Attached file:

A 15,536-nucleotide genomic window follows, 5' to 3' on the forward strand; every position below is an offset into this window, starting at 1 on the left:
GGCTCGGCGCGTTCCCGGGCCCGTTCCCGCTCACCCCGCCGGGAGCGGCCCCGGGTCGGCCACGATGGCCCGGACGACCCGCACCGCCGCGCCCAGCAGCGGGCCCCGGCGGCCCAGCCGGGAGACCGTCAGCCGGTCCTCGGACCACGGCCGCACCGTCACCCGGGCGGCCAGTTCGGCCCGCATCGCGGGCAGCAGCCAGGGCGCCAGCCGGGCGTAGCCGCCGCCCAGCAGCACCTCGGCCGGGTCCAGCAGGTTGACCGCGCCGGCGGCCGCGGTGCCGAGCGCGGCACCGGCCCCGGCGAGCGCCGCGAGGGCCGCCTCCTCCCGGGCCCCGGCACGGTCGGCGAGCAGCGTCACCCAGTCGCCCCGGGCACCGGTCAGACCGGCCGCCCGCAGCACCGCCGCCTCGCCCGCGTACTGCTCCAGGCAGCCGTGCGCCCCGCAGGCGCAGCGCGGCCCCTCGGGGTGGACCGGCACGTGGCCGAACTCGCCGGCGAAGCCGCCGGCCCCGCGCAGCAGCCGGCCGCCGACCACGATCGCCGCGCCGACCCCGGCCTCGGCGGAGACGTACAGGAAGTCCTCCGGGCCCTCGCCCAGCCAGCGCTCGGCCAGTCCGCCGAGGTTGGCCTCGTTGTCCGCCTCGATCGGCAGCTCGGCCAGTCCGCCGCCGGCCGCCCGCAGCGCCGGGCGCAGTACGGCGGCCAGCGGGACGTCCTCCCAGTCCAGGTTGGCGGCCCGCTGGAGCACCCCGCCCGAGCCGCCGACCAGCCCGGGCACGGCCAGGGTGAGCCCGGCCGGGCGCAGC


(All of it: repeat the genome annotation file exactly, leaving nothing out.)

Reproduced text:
A 15,536-nucleotide genomic window follows, 5' to 3' on the forward strand; every position below is an offset into this window, starting at 1 on the left:
GGCTCGGCGCGTTCCCGGGCCCGTTCCCGCTCACCCCGCCGGGAGCGGCCCCGGGTCGGCCACGATGGCCCGGACGACCCGCACCGCCGCGCCCAGCAGCGGGCCCCGGCGGCCCAGCCGGGAGACCGTCAGCCGGTCCTCGGACCACGGCCGCACCGTCACCCGGGCGGCCAGTTCGGCCCGCATCGCGGGCAGCAGCCAGGGCGCCAGCCGGGCGTAGCCGCCGCCCAGCAGCACCTCGGCCGGGTCCAGCAGGTTGACCGCGCCGGCGGCCGCGGTGCCGAGCGCGGCACCGGCCCCGGCGAGCGCCGCGAGGGCCGCCTCCTCCCGGGCCCCGGCACGGTCGGCGAGCAGCGTCACCCAGTCGCCCCGGGCACCGGTCAGACCGGCCGCCCGCAGCACCGCCGCCTCGCCCGCGTACTGCTCCAGGCAGCCGTGCGCCCCGCAGGCGCAGCGCGGCCCCTCGGGGTGGACCGGCACGTGGCCGAACTCGCCGGCGAAGCCGCCGGCCCCGCGCAGCAGCCGGCCGCCGACCACGATCGCCGCGCCGACCCCGGCCTCGGCGGAGACGTACAGGAAGTCCTCCGGGCCCTCGCCCAGCCAGCGCTCGGCCAGTCCGCCGAGGTTGGCCTCGTTGTCCGCCTCGATCGGCAGCTCGGCCAGTCCGCCGCCGGCCGCCCGCAGCGCCGGGCGCAGTACGGCGGCCAGCGGGACGTCCTCCCAGTCCAGGTTGGCGGCCCGCTGGAGCACCCCGCCCGAGCCGCCGACCAGCCCGGGCACGGCCAGGGTGAGCCCGGCCGGGCGCAGC